The subject-worm agreement is a problem for many students and teachers in schools and higher education institutions. Many language teachers, including the most experienced, find it difficult to effectively teach this aspect of grammar. Subject-verb concordance is the backbone of sentence structure in English, and this can be seen in common sentence patterns like S-V, S-V-O, S-V-O-O, S-V-A, and S-V-C, where each sentence contains a verb. It deserves our attention and especially in the context of presence. Why focus on the present? Statistically, some research findings show that verb forms used in the present tense are more frequent than in other tense forms, so this higher frequency of the appearance of the former justifies the need to focus more on presence. Prepare a 5- or 10-minute exam of topics and verbs. The subject of a sentence is the person, place, thing, idea, or activity referred to in the sentence, and the verb says what the subject does. Display one or two sentences on the board and have students read the sentence and then come to the board to climb around the theme and verb. Ask volunteers to write a sentence; Then ask the other students to identify the topic and verb.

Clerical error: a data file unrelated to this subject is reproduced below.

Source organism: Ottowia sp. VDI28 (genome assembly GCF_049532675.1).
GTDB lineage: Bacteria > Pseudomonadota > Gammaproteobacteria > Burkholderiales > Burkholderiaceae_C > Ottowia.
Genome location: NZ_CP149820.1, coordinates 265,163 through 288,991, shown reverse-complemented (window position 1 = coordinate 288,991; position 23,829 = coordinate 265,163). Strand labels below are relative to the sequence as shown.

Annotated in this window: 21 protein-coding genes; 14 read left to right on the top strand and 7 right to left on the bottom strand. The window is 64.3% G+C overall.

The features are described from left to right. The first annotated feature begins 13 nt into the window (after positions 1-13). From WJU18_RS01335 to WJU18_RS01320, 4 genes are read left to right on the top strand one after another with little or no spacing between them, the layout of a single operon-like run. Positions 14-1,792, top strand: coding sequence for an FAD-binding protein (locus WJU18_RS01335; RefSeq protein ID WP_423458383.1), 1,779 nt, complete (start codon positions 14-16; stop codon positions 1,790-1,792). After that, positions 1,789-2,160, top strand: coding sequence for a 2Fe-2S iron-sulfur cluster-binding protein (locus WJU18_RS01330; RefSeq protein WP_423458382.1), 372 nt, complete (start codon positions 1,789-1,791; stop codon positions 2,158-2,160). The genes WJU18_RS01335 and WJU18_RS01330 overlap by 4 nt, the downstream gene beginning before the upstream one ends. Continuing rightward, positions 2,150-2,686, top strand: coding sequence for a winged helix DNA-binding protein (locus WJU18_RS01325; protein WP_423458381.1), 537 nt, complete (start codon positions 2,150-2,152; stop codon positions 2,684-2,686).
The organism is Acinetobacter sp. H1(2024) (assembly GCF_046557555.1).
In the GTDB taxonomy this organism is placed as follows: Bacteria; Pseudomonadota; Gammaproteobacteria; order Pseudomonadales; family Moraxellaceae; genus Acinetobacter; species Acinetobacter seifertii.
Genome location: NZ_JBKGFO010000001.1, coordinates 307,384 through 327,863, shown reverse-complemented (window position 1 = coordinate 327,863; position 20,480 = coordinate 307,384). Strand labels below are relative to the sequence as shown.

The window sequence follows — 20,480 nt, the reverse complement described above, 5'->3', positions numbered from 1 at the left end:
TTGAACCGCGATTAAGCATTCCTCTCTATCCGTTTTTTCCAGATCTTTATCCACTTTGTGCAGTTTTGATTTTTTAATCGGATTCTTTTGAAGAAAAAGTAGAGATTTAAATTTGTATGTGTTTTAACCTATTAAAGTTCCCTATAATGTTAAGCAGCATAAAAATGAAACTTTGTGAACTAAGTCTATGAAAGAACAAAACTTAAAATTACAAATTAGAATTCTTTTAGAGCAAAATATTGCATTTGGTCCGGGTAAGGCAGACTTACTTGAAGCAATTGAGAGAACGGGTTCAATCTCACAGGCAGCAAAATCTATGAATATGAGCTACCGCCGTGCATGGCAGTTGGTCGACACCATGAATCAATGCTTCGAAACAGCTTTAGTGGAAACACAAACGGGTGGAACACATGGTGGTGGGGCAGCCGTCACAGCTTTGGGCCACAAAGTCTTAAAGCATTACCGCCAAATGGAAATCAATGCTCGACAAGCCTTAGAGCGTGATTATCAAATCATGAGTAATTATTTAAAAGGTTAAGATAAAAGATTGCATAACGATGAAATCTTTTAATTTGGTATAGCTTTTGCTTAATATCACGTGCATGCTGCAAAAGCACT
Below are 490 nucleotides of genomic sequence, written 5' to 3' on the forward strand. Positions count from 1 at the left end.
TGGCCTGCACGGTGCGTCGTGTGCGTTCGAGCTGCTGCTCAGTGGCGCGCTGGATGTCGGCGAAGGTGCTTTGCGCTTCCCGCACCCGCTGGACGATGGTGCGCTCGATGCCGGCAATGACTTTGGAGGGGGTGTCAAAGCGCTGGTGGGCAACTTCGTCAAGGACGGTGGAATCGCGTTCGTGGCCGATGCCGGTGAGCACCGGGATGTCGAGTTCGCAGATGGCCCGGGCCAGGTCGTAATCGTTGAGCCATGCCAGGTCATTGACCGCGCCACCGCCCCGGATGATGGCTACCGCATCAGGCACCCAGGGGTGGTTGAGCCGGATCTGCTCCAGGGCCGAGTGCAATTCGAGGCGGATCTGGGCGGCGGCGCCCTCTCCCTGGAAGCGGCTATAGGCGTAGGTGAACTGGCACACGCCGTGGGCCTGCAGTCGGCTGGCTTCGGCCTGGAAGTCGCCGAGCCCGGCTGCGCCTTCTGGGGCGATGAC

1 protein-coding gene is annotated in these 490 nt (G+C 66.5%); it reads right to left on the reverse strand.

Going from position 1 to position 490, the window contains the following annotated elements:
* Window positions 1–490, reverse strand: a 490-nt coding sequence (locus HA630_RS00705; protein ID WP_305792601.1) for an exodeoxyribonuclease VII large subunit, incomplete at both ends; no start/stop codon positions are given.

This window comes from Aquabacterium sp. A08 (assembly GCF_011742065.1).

Indicate that the subject and verb must match, which means that if the subject is singular, the verb must also be singular, and the same goes for Plurale. Make two columns on the board, subject and verb. Have students name several themes and individual verbs and record them on the board. Choose a random topic and a random verb, and then write a sentence. For example, say, “The dog barks at the postman. If I want to change the subject to the plural, I have to add an `s`, but if I change the verb to the plural, I remove it: dogs bark the postman. Continue with a few more examples by selecting words in each column. Ask students to also include example phrases. Wren and Martin (2001) say that the verb, like the pronouns of the staff, has three people – the first, the second and the third, and then they continue with a very long explanation of what is meant by first, second and third persons.
This method, which consists of learning the rules on the first, second, third person before choosing the verb, is laborious and confusing. The proposed method for teaching subject-verb concordance in teaching is explained as follows. I invite you to read the Shurley English Curriculum to learn more about these rules, as errors in the subject-verb agreement are quite common in the English language and sometimes difficult to correct.. . . .